Aren't you going to bring-out
your little friend for Mrs. Livingston?
- MISS Livingston, Darling.
- Oh, yes, of course, so sorry.
They all seem to be hiding, I don't
even see any of the little goldfish.
You're NOT having a bit of
FUN with me, are you?
I'm not, at any rate.
Well, I'm quite an angler myself you know,
and I'd like VERY much to see it.
- Arthur, be an angel and get me that drink.
- Oh, absolutely.
Well, so long as it's not a barracuda.
Miss Livingston!
Miss Livingston!
That woman's either drunk or crazy,
she's in the pond.
Go upstairs and get her a towel and a robe.
Nice people you pick up.
- You stay here.
- Huh?
But, what happened?
Bring that drink!
Something seems to have
chased her, for a change.
It was like a hideous nightmare,
something with arms, like an
octopus, pulling me down and down.
Now, now, now, now, now,
you're... you're all right now.
And then it bit me.
- Bit you?
- In the leg.
Why, it looks like a human bite.
Well, are you... are you sure
you didn't bite yourself?
Well, I'll go now, I'm terribly
sorry about all this.
So stupid of me.
I'll get my dress.
- May I...
- No, thank you, I'll slip into it out there.
I'll be back in a minute.
Just a peach, isn't she?
Well, what does it matter... at my age.
Did you bring it in?
No, it was on the Rattan
chair, right where you threw it.
Well, it's not there
now, I've looked all over.
Oh, it must be, it couldn't've walked away.
Could you have left it in
the pond when you climbed-out?
No, I GOT out at the other end.
- It's not here.
- THAT'S funny.
Well, don't bother about it anymore,
I've been too much of a nuisance, as it is.
If you don't need this robe
tonight it'll do to drive home in.
Good night.
- Good night.
- Good night.
Now, if you'll be good enough
to listen for a moment...
Cliff! Shut up!
Come down there and kick your teeth in.
If I believed for a minute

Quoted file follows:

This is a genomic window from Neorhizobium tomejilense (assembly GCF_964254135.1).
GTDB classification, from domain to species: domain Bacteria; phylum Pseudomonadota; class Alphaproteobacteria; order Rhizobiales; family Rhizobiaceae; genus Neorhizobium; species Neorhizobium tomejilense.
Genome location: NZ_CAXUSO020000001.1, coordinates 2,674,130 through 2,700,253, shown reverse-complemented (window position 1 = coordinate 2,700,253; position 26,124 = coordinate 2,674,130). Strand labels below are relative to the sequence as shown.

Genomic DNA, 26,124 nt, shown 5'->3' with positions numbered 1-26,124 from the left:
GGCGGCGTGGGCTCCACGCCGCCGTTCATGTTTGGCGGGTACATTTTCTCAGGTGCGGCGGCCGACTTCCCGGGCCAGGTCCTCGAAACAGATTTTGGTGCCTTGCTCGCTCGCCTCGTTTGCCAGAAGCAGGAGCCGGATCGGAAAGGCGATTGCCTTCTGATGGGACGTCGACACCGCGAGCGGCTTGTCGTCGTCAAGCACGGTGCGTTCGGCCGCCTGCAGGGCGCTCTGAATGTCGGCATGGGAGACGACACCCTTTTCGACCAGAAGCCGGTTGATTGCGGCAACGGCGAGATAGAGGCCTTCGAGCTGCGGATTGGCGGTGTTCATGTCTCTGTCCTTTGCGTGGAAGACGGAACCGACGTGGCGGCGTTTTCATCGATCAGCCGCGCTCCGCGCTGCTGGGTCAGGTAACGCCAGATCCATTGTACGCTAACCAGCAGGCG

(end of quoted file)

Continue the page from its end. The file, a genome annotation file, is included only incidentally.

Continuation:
that a man's best friend's
his dog, I'd cut my throat
without further delay.
- Arthur.
- Huh?
Sit here, Dear.
If that woman really matters to you...
Listen, Polly...
I could understand a little
flirtation with her...
I know that men, well, go
a little peculiar at 50.
But when I saw that look
of horror on your face
tonight, over that little
bite, I was shocked.
For the first time, I realized
how deeply you must feel.
Polly, will you listen a minute... I've
seen the woman three times in my life.
At the beach party the other night,
on the street this afternoon, and tonight.
Now, is it your understanding that that
constitutes a historic love affair?
But that look.
Polly, that look would have been
the same if it had been anybody else.
Lady Potts, Lord Potts, King Potts,
Major Ronald Hadley himself.
As a reasonably humane host, I
probably always shall be more or less
disturbed by the spectacle of a
guest being chewed-up underwater.
So that's it.
- What?
- Ronald Hadley.
- I picked the name out of the air.
- There's been some gossip, I suppose.
I don't know what you're talking about.
I've had lunch with him a couple of times.
- Well, is there any reason you shouldn't have.
- No, no, but...
I think I see it all now.
Well, if you see me tangled-up
with Cathy Livingston,
I wish you'd be good enough
to take another look.
Perhaps... perhaps we've
both been a bit to blame.
I'm not.
Perhaps we've both forgotten
ourselves for a moment.
Not me.
So, now there's only one
thing left for us to do:
Pull ourselves together and
remember who and what we are.
There's nothing for me to pull-together
because I've never been apart.
Arthur, if i promise
never to see or speak to
Ronald Hadley again, will
you give-up this woman?
Give her up?! Polly, How can you
give-up a woman you've only said hello to?
Please, Arthur, this is serious.
Won't you?
- Polly, I told you...
- I'll never so much as look at him again.
If he speaks, I won't answer.
If he comes in the room, I'll leave.
If only you'll do as much for me.
- All right.
- Will you really, Darling?
- Yes, I will.
- Do you... do you think you'll be able to?
I believe so, I.. I can only
try, of course, but with
your strength and faith and
help, I believe I can.
Oh, Darling, Darling.
Darling, you shouldn't, four o'clock
in the morning is no hour for singing.
People'll think you're drunk...
or that I am.
Ah! You look beautiful,
perfectly beautiful.
You know, it's... it's much more becoming
on you, that it was on Cathy Livingston?
Now wait. I've had just
about as much of that as
I can stand in one night,
so don't YOU start.
As a matter of fact, I don't know when I've
ever gotten so sick of a woman so quickly.
All I want now is just
a little peace and quiet.
There's only one way out it that I can see:
Polly's GOT to meet you.
Polly, Darling, this is Lenore, the young
mermaid I was telling you about, remember?
She lives in a little castle
at the bottom of the fish pond.
"Quite pleasant!", she says, "But a
trifle damp, like California, I imagine."
What the matter, Darling?
Oh, no, no, stop it, Lee, stop it,
I want you to meet her.
"The sins that you do by two and two,
you must pay for one and one."
Polly, let me In.
Polly! Come on now, let me in and let's